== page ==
Jewish-Christian encounters, suicide and transitory spaces in Dostoevsky’s Crime and Punishment and Trollope’s Nina Balatka
Two nineteenth-century novelists, Dostoevsky and Trollope, in novels written in the same year 1866/67, chose liminal spaces for suicides. In Crime and Punishment Raskolnikov contemplates suicide by throwing himself off a bridge into the river, while Svidrigailov commits suicide in front of the guarded gate having previously crossed the same bridge. In Nina Balatka: the Story of a Maiden of Prague, the eponymous heroine attempts to throw herself off a bridge into the river. Bridges and gates become transitory spaces invested with symbolic meaning demarcating crossing borders between life and afterlife. The mid-nineteenth century realist novel reflected on the choice of suicide place, and throwing oneself off a bridge became a literary convention (Anderson 1987, Gates 1998; Paperno 1997). While the choice of suicide places to a degree reflected statistics (Shneidman 1984, 11), artistic representation of these scenes invested places of suicide with religious meanings expressed by various symbols. Dostoevsky and Trollope’s choice of places of suicides conform to these literary conventions. However, there is one significant and intriguing addition to this typology: both novelists assign Jewish characters salvific roles in trying to prevent Christian protagonists, Svidrigailov and Nina Balatka, from self-destruction. The aim of my investigation is to unveil complex authorial motivations in Dostoevsky and Trollope’s choice of these subplots for interreligious encounters.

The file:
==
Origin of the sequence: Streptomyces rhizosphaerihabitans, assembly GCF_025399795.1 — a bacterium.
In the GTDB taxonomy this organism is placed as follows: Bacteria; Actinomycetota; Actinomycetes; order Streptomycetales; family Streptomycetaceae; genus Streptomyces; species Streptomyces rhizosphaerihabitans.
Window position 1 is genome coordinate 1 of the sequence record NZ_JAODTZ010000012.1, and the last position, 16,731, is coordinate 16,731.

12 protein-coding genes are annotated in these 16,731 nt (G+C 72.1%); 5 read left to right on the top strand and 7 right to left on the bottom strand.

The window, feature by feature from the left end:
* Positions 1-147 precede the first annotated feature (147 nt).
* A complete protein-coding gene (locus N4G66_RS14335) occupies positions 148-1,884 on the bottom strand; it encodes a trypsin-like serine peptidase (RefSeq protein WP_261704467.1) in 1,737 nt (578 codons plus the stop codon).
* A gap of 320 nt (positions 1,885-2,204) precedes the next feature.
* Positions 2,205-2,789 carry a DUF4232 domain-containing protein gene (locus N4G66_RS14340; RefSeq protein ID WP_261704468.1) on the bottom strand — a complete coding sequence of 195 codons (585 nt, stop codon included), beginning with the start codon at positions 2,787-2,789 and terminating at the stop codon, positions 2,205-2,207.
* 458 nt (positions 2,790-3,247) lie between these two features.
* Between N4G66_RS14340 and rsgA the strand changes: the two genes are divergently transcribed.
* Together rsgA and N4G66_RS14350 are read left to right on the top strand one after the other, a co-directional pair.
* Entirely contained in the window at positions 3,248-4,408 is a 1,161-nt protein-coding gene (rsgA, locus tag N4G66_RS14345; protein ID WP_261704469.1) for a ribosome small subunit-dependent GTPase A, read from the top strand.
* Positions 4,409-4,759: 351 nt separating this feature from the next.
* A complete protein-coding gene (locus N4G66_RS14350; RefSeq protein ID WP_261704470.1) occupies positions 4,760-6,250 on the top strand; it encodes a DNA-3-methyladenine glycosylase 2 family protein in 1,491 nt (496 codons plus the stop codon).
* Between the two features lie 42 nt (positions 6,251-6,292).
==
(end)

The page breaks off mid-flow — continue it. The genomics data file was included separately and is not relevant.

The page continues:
- Journal Articles